(Please complete or pause one
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Mel Tormé
album: Gene Norman Presents
Mel Tormé At the Crescendo


Notes: In February, 1957, Mel Torme made his second appearance at the Crescendo, a Los Angeles c;club know for presenting the best in jazz and folk music. Torme was accompanied by pianist (and arranger) Marty Paich, trumpeter Don Fagerquist,  vibraphonist Larry Bunker,  bassist Max Bennett. and drummer Mel Lewis. Jason Ankeny writing at All Music notes, "Paich's nimble arrangements inspire Tormé's most adventurous vocals, and the sheer imagination and soulfulness on display throughout the set laid to rest any lingering question of whether he was a jazz artist or merely an easy listening balladeer."

The album was remastered in 2014 and rereleased in 2018.

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Art Blakey and the Jazz Messengers
album: The Big Beat

final take

alternate take


Notes: Christopher Felder at CD Universe writes: "Perhaps the best known and most loved of Art Blakey's works, The Big Beat is a testament to the creative progress of one of the best jazz drummers of all time. Now over 40 years old, The Big Beat is as thunderous as ever. Here, Blakey combines his rhythm with tenor saxophonist Wayne Shorter's brilliant composing to make what could only be termed a 'structurally raw' album. Each track rips through bebop as quickly as Blakey ripped through drum heads. 'Dat Dere' and 'Lester Left Town' stand out as part of the true canons for hot jazz. Two alternate versions of 'It's Only a Paper Moon' round out the album, both brimming with the fluid integrity of the song and the drive only Blakey could provide. As one of the few drummers to step out and lead, not just play backup, Blakey created a true jazz treasure in The Big Beat."

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Frank Sinatra
album: Sinatra's Swingin' Session!!!


Notes: It's interesting that 'Swingin" recordings of "It's Only a Paper Moon" by both Ella Fitzgerald (with Billy May -- see above -- and Frank Sinatra (with Nelson Riddle) appeared in 1960. Both have taken a song originally performed as a traditional ballad (once by Ella herself fifteen years earlier) and swung it. Here's what CD Universe has to say about Sinatra's album:

"Never before could an album title be taken so literally. Sinatra is at his peak on SINATRA'S SWINGIN 'SESSION!!!, working in the big-band setting that is his metier. There is a palpable confidence in his voice as he redefines chestnuts like "My Blue Heaven," "Always," and "When You're Smiling" for the swing generation. With his brother-in-swing Nelson Riddle in the arranger's chair, these songs achieve an effervescence that decades of popular singers have bent over backwards trying in vain to approach.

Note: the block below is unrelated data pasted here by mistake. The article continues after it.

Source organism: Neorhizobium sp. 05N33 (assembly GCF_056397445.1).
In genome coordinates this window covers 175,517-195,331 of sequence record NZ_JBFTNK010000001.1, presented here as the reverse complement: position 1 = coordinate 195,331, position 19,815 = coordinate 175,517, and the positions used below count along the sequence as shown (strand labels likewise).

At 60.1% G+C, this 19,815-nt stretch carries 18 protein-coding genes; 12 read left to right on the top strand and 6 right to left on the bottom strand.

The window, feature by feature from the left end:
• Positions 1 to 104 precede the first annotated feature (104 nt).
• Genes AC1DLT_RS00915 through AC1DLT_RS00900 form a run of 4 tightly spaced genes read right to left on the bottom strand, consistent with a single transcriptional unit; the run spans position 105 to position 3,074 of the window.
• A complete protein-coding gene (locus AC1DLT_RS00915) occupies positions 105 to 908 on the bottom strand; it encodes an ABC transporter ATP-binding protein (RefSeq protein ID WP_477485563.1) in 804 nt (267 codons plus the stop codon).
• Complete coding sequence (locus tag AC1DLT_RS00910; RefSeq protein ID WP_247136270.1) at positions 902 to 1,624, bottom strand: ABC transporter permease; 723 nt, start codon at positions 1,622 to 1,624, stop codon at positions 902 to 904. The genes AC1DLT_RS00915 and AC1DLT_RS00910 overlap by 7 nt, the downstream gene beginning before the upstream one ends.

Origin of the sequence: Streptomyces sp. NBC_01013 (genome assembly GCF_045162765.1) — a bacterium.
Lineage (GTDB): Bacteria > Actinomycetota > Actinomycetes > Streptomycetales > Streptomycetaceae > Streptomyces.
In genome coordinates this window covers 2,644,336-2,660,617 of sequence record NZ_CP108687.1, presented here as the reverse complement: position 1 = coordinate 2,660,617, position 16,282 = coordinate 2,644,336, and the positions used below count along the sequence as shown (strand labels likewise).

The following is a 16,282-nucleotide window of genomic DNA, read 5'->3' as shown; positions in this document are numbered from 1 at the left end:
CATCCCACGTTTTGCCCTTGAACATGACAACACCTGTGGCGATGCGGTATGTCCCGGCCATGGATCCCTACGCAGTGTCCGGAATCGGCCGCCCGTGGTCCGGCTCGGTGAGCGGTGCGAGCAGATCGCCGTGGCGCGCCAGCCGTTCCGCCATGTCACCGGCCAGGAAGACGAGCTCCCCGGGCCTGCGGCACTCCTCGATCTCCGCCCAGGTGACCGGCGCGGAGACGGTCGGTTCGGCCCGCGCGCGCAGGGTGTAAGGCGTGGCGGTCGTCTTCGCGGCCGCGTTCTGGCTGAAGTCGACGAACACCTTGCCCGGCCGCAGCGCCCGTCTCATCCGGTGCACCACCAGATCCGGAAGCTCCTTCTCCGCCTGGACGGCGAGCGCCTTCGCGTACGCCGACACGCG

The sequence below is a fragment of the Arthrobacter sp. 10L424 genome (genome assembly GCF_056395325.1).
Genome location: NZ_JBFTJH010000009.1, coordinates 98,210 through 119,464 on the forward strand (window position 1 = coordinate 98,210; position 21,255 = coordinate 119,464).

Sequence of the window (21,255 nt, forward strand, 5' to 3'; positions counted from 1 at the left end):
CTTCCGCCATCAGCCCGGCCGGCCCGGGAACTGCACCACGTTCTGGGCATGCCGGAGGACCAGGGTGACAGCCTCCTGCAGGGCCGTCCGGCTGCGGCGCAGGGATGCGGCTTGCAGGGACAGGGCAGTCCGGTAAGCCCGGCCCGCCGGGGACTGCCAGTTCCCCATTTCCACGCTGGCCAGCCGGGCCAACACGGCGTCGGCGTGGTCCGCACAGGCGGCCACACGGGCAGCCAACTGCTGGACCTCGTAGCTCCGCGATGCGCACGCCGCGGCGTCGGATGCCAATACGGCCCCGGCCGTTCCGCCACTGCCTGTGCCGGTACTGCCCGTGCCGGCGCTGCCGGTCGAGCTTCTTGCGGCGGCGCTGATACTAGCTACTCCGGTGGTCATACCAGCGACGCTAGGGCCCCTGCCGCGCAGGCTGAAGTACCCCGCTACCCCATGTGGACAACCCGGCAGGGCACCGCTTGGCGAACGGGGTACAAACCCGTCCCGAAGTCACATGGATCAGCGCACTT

"An added enticement on the CD reissue are three extra tracks that were recorded at the same sessions as the rest of the album but ended up on two later albums. Thus, the listener gets to hear "Sentimental Baby," "Hidden Persuasion" and Sinatra's hip update of "Ol' MacDonald" in their original context. The extended song list also lengthens the simple enjoyment of Sinatra and Riddle's bright, jazzy expertise, proving you can't have too much of a good thing.

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Natalie Cole
album: Unforgettable


Notes (Amazon editorial review): "A major change of direction for Natalie Cole, Unforgettable found the singer abandoning the type of R&B/pop she'd been recording since 1975 in favor of jazz-influenced pre-rock pop along the lines of Nat King Cole's music. It was a surprising risk that paid off handsomely -- both commercially and artistically. Naysayers who thought that so radical a change would be commercial suicide were proven wrong when the outstanding Unforgettable sold a shocking five million units. Quite clearly, this was an album Cole was dying to make. Paying tribute to her late father on "Mona Lisa," "Nature Boy," "Route 66," and other gems that had been major hits for him in the 1940s and early '50s, the 41-year-old Cole sounds more inspired than she had in well over a decade. On the title song, overdubbing was used to make it sound as though she were singing a duet with her father -- dishonest perhaps, but certainly enjoyable. Thankfully, standards and pre-rock pop turned out to be a primary direction for Cole, who was a baby when the title song became a hit for her father in 1951."

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Artists: James Taylor
and Mark O'Connor (violin)
album: A League of Their Own


Notes: This Track is from the soundtrack album for the movie A League of Their Own where it is heard as background music on several of the team bus rides. As far as we know it doesn't appear separately as a single or on a CD of it's own.